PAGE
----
What you need to know:
- The White House session with a key US ally in Africa also affords Mr Trump an opportunity to present himself as a globally-focused leader.
The US president can thus be expected to use the Kenyatta meeting as an occasion to tout his Africa policies.
Trump’s Africa policy focuses on security engagement and private-sector-led development.
President Uhuru Kenyatta's White House meeting on Monday will likely prove of greater value to Kenya than to his host, US-based Africa analysts are suggesting.
As the second sub-Saharan leader US President Donald Trump has invited to Washington, Mr Kenyatta will reap enhanced prestige in the East Africa region while garnering political benefits at home, says John Campbell, a former US ambassador to Nigeria.
"The meeting will send a signal to Kenyans that not only has President Kenyatta reconciled with Raila Odinga, but he's now also respected internationally," adds J Peter Pham, head of the Africa programme at Washington's Atlantic Council think-tank.
The clouds that shrouded Mr Kenyatta as a result of his 2010 indictment by the International Criminal Court and last year's chaotic, disputed presidential elections should be fully dispelled following his talks in the Oval Office, notes Judd Devermont, the top Africa specialist at the Centre for Strategic and International Studies.
Because of his tarnished image, Mr Kenyatta was never received in the Oval Office by President Obama, Mr Devermont points out.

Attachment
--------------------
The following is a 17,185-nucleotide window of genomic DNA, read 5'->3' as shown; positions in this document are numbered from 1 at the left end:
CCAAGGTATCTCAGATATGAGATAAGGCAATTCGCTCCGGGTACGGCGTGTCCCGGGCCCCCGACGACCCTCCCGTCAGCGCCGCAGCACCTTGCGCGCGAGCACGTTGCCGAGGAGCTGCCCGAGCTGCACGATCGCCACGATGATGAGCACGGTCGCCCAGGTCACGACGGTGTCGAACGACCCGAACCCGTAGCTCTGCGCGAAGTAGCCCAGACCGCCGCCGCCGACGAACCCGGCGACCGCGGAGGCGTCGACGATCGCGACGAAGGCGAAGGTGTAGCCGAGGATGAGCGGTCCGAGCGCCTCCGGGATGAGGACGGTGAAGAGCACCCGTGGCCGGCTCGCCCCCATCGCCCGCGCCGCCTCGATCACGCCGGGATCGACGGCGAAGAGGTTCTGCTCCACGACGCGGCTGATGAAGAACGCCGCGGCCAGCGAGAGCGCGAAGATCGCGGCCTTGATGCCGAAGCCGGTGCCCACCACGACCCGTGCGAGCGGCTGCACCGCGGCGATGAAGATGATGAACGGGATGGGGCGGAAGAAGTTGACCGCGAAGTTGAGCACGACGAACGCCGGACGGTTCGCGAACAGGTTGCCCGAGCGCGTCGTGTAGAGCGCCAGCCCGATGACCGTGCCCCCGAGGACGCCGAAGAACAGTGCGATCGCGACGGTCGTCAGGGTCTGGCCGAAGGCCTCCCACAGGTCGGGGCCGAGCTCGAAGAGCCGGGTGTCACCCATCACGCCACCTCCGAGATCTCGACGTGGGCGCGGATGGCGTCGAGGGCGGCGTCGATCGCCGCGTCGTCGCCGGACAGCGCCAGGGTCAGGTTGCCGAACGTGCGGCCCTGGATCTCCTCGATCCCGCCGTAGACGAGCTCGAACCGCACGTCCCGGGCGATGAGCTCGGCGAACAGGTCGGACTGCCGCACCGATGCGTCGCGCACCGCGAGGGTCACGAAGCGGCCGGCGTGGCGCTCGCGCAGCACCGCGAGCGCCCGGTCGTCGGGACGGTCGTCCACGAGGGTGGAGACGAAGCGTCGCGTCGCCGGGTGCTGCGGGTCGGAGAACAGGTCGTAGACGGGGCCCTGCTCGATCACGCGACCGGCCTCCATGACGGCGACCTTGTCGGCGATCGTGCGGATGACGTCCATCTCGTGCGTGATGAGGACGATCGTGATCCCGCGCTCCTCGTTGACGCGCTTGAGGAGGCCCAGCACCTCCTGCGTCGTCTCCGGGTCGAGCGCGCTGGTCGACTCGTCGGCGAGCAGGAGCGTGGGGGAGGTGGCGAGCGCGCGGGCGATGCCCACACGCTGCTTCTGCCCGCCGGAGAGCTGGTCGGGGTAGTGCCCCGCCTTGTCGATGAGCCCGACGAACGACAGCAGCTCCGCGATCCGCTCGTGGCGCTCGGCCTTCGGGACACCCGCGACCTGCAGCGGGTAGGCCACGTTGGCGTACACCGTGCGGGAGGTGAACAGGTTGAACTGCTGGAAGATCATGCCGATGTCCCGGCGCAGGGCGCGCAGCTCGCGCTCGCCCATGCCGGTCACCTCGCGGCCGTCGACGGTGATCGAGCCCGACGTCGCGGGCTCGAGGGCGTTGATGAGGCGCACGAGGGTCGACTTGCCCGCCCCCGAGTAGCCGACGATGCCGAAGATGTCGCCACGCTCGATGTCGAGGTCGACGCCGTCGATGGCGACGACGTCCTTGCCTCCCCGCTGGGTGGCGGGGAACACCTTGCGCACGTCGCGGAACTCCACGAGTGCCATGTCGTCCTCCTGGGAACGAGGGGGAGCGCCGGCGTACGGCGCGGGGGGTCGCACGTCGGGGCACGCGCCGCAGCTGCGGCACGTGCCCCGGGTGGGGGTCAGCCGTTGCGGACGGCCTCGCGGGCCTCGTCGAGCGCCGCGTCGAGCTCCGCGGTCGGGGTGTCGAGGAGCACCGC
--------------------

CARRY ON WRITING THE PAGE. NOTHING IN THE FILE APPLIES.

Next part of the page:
International opprobrium is not a problem for President Trump, who has put aside any misgivings about Mr Kenyatta's human rights record in favour of Kenya's importance as a guarantor of US interests in East Africa. Kenya's vigorous economy, while not as significant to the US as is Nigeria's or South Africa's, is nonetheless another key reason why Mr Trump has invited Mr Kenyatta to Washington, Ambassador Campbell suggests.
The meeting is likewise a reflection of the close ties Kenya has had with the US since independence. And that relationship will be symbolically deepened by Kenya Airways' inaugural direct flight to the US in October, notes Mark Bellamy, a former US ambassador to Kenya. The two leaders may choose to highlight that event in their post-meeting remarks.
In terms of the actual agenda for the afternoon parlay, President Kenyatta can be expected to outline his Big Four programme and will likely ask for President Trump's assistance in implementing it, analysts say.
The US leader could prove receptive to such a request due to his demonstrated interest in profitmaking opportunities for American businesses in Africa, observes Mr Bellamy.
"I have so many friends going to your countries trying to get rich," Mr Trump told a gathering of African leaders in New York last year. "They are spending a lot of money," he added, emphasising Africa's "tremendous business potential”.
China's large-scale investments in Kenya may serve as an added incentive for Mr Trump to encourage US corporate involvement in Kenya. As a corollary on that topic, Mr Trump may well warn Mr Kenyatta of the potential dangers of Kenya's heavy indebtedness to China. And the Kenyan leader himself will likely be seeking to "balance" China's role by soliciting US investments in development projects, says Joshua Meservey, the Africa analyst at the conservative Heritage Foundation in Washington.
Mr Kenyatta also comes to the White House with an awareness of the Trump administration's stated interest in negotiating a bilateral free-trade agreement with one yet-to-be-named African country. "Kenya is certainly on the shortlist" of candidates for such a deal, Mr Pham says.
Kenya's economy is sizeable and dynamic enough to meet the criteria for a bilateral trade pact in keeping with the Trump team's vision for US-Africa commercial relations within a post-Agoa framework. The African Growth and Opportunity Act, an 18-year-old preferential trade arrangement, is set to expire in 2025. Security matters are sure to occupy a top spot on the Trump-Kenyatta agenda, analysts agree.